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Register Publisher Shares Optimism for Print Editions

Author: perkinsk

Rick Green, president and publisher of The Des Moines Register, gave the eighth annual Chamberlin Lecture on Sept. 16, titled, “Yes, Iowa, there is a Future for Newspapers.” Green’s lecture focused on his optimism for the future of the print industry.

Green shared his belief that, although the media world is constantly evolving, there will always be a place for physical newspapers, though the institutions will have to adapt.

“Change is a mandate,” Green said. “If you are in this school; if you are studying this business, or anything related to communications, be prepared…it’s non-negotiable.”

Green believes print newspapers will always serve a purpose and accommodate a specific audience in a way that no other media can.

Green met with students, faculty and staff following his lecture. Photo by Matt Wettengel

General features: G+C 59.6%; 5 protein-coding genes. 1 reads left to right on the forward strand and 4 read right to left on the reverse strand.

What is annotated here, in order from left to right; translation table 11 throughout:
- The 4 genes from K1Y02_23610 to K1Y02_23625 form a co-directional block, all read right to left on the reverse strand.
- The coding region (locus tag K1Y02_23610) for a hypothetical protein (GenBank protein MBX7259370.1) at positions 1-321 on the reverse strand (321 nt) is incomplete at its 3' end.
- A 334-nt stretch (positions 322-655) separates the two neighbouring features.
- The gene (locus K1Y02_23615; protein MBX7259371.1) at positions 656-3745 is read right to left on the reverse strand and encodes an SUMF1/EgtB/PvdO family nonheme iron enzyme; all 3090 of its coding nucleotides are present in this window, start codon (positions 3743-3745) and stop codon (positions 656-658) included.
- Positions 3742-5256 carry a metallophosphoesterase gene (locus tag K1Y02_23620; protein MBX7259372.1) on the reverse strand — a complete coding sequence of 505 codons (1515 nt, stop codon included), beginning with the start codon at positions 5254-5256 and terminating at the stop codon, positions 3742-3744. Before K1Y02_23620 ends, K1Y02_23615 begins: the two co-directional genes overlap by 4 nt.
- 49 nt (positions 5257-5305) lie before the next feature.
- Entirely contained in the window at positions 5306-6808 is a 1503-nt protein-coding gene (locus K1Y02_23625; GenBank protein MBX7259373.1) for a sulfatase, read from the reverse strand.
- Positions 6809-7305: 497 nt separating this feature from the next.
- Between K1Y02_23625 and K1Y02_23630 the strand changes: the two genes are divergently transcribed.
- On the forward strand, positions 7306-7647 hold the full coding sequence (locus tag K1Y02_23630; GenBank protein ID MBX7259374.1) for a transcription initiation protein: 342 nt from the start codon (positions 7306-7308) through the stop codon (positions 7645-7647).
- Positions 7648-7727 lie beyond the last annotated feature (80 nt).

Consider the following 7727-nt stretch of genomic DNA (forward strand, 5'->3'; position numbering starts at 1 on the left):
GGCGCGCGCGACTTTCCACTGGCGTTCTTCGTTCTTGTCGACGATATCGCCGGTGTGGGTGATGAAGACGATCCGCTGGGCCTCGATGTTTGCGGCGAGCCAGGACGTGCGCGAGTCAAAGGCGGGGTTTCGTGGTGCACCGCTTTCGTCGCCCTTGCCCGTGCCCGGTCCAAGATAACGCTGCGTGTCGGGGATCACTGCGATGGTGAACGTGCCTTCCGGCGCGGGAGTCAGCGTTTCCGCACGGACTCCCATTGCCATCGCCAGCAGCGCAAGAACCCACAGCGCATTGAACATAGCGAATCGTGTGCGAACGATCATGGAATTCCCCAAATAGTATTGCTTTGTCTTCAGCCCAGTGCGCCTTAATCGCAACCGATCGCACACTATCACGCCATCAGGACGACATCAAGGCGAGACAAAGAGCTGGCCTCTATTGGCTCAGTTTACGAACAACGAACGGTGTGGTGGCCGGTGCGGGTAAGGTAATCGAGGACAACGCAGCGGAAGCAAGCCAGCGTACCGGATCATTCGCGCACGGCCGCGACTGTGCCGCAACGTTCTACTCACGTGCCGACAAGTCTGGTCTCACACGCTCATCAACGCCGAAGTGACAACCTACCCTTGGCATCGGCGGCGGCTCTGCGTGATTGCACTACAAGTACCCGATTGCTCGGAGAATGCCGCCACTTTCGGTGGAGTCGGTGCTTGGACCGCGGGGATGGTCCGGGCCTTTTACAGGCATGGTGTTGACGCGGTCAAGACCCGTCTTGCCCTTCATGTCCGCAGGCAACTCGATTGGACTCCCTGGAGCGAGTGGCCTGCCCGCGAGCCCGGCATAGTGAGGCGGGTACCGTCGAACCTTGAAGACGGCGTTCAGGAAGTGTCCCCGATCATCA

Green met with students, faculty and staff following his lecture. Photo by Matt Wettengel

“Do I see print going away any time soon?” Green asked aloud. “No, I don’t. I’ll be real honest with you. Print, I’m convinced, is a staple.”

Green observed that many news sources today care more about being the first to get information than they do about ensuring its accuracy or weighing its relevance. He emphasized that, above all else, getting factually accurate and significant content is what matters most in the news industry. At the heart of successful media operations is content, a statement he summed up in just three words:
“content is king.”

> [Watch Green’s 2014 Chamberlin Lecture online]( “C-SPAN Recording of Green’s Lecture”)

Green reassured the audience that the journalism industry is alive and well and that if students have the ability to produce valuable content and passion for what they are doing, they will be able to find jobs upon graduating. He concluded his lecture by verbalizing its essence: “There is a future for newspapers, and it’s a bright one.”

“Civic engagement is essential to life in Iowa, life in the Midwest and life anywhere in the country,” said Green following his lecture. “Newspapers, I think, play an integral role in shaping and accelerating those conversations that are really important in democracy.”